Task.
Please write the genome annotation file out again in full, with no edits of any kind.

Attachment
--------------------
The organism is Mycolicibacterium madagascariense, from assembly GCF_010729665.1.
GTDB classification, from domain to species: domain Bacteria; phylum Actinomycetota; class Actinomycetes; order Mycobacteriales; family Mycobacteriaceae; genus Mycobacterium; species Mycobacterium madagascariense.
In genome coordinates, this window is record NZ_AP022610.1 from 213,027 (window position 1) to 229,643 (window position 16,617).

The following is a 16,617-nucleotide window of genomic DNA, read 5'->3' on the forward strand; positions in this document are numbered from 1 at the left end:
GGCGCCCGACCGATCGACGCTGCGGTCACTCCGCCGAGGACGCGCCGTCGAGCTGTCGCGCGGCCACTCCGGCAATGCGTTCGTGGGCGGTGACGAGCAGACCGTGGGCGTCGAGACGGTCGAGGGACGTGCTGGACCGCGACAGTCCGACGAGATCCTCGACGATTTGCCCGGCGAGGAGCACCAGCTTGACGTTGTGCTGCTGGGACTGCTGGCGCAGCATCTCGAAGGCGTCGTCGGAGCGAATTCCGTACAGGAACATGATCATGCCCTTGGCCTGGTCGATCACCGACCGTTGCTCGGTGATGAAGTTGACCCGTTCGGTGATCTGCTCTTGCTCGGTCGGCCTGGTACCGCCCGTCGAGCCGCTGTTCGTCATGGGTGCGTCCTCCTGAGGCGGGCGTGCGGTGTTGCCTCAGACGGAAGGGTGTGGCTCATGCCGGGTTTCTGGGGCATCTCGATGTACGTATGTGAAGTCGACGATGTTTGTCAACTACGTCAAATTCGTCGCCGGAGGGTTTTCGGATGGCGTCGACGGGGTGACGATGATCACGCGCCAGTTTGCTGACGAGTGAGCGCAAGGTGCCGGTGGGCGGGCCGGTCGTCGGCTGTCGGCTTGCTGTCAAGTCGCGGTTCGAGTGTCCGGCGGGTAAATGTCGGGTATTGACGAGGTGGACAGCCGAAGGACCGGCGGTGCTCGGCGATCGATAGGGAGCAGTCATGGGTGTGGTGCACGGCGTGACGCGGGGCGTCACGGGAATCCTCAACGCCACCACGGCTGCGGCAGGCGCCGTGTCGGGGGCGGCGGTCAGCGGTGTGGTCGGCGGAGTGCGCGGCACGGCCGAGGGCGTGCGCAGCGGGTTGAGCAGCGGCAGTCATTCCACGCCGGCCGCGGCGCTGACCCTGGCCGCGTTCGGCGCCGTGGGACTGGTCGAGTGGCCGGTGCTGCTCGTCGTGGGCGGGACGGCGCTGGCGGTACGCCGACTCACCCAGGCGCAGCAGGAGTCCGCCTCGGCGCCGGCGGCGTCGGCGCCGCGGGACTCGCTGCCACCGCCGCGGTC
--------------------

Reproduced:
The organism is Mycolicibacterium madagascariense, from assembly GCF_010729665.1.
GTDB classification, from domain to species: domain Bacteria; phylum Actinomycetota; class Actinomycetes; order Mycobacteriales; family Mycobacteriaceae; genus Mycobacterium; species Mycobacterium madagascariense.
In genome coordinates, this window is record NZ_AP022610.1 from 213,027 (window position 1) to 229,643 (window position 16,617).

The following is a 16,617-nucleotide window of genomic DNA, read 5'->3' on the forward strand; positions in this document are numbered from 1 at the left end:
GGCGCCCGACCGATCGACGCTGCGGTCACTCCGCCGAGGACGCGCCGTCGAGCTGTCGCGCGGCCACTCCGGCAATGCGTTCGTGGGCGGTGACGAGCAGACCGTGGGCGTCGAGACGGTCGAGGGACGTGCTGGACCGCGACAGTCCGACGAGATCCTCGACGATTTGCCCGGCGAGGAGCACCAGCTTGACGTTGTGCTGCTGGGACTGCTGGCGCAGCATCTCGAAGGCGTCGTCGGAGCGAATTCCGTACAGGAACATGATCATGCCCTTGGCCTGGTCGATCACCGACCGTTGCTCGGTGATGAAGTTGACCCGTTCGGTGATCTGCTCTTGCTCGGTCGGCCTGGTACCGCCCGTCGAGCCGCTGTTCGTCATGGGTGCGTCCTCCTGAGGCGGGCGTGCGGTGTTGCCTCAGACGGAAGGGTGTGGCTCATGCCGGGTTTCTGGGGCATCTCGATGTACGTATGTGAAGTCGACGATGTTTGTCAACTACGTCAAATTCGTCGCCGGAGGGTTTTCGGATGGCGTCGACGGGGTGACGATGATCACGCGCCAGTTTGCTGACGAGTGAGCGCAAGGTGCCGGTGGGCGGGCCGGTCGTCGGCTGTCGGCTTGCTGTCAAGTCGCGGTTCGAGTGTCCGGCGGGTAAATGTCGGGTATTGACGAGGTGGACAGCCGAAGGACCGGCGGTGCTCGGCGATCGATAGGGAGCAGTCATGGGTGTGGTGCACGGCGTGACGCGGGGCGTCACGGGAATCCTCAACGCCACCACGGCTGCGGCAGGCGCCGTGTCGGGGGCGGCGGTCAGCGGTGTGGTCGGCGGAGTGCGCGGCACGGCCGAGGGCGTGCGCAGCGGGTTGAGCAGCGGCAGTCATTCCACGCCGGCCGCGGCGCTGACCCTGGCCGCGTTCGGCGCCGTGGGACTGGTCGAGTGGCCGGTGCTGCTCGTCGTGGGCGGGACGGCGCTGGCGGTACGCCGACTCACCCAGGCGCAGCAGGAGTCCGCCTCGGCGCCGGCGGCGTCGGCGCCGCGGGACTCGCTGCCACCGCCGCGGTC